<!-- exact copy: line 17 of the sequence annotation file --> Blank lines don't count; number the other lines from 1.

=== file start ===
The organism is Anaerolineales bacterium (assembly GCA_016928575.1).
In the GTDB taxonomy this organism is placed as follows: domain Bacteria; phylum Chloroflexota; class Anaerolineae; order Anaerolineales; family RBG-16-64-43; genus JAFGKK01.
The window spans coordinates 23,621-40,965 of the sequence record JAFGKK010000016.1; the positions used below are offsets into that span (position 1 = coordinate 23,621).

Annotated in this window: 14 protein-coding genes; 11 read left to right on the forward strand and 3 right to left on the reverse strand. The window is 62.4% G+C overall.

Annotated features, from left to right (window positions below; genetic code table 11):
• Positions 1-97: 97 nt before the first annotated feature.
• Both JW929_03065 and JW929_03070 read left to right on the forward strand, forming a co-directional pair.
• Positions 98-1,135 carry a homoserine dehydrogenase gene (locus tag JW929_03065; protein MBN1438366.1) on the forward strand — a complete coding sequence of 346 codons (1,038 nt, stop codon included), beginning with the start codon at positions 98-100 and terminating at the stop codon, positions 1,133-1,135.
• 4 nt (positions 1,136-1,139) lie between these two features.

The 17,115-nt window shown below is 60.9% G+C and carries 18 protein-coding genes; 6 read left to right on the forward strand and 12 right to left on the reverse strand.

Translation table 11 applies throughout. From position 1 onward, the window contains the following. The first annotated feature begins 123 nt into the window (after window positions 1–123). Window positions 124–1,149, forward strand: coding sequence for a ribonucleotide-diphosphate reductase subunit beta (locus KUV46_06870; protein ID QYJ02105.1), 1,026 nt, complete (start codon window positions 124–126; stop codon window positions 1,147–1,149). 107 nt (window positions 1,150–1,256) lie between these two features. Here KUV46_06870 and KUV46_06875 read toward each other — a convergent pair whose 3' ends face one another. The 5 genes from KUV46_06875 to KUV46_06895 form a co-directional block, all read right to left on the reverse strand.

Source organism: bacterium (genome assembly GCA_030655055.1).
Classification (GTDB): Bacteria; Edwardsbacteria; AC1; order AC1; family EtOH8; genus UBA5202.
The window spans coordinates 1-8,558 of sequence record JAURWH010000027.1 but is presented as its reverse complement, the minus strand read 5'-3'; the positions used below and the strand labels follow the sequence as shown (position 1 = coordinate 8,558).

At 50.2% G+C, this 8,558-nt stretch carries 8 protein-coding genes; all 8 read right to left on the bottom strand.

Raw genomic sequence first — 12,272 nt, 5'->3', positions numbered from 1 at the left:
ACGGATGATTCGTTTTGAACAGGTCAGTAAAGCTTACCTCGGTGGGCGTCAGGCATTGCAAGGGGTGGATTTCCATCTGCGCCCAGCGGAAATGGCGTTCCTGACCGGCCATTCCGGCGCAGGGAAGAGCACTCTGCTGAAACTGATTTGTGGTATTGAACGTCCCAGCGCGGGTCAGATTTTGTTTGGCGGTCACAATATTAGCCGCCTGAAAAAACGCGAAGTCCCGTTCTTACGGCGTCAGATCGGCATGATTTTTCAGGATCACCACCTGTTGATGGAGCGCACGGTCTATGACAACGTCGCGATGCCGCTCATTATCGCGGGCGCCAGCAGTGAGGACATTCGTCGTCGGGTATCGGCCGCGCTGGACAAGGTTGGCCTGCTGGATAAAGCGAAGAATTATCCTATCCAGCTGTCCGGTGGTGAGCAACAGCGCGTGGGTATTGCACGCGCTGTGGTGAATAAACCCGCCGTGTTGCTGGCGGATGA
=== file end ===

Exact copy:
ACGGATGATTCGTTTTGAACAGGTCAGTAAAGCTTACCTCGGTGGGCGTCAGGCATTGCAAGGGGTGGATTTCCATCTGCGCCCAGCGGAAATGGCGTTCCTGACCGGCCATTCCGGCGCAGGGAAGAGCACTCTGCTGAAACTGATTTGTGGTATTGAACGTCCCAGCGCGGGTCAGATTTTGTTTGGCGGTCACAATATTAGCCGCCTGAAAAAACGCGAAGTCCCGTTCTTACGGCGTCAGATCGGCATGATTTTTCAGGATCACCACCTGTTGATGGAGCGCACGGTCTATGACAACGTCGCGATGCCGCTCATTATCGCGGGCGCCAGCAGTGAGGACATTCGTCGTCGGGTATCGGCCGCGCTGGACAAGGTTGGCCTGCTGGATAAAGCGAAGAATTATCCTATCCAGCTGTCCGGTGGTGAGCAACAGCGCGTGGGTATTGCACGCGCTGTGGTGAATAAACCCGCCGTGTTGCTGGCGGATGA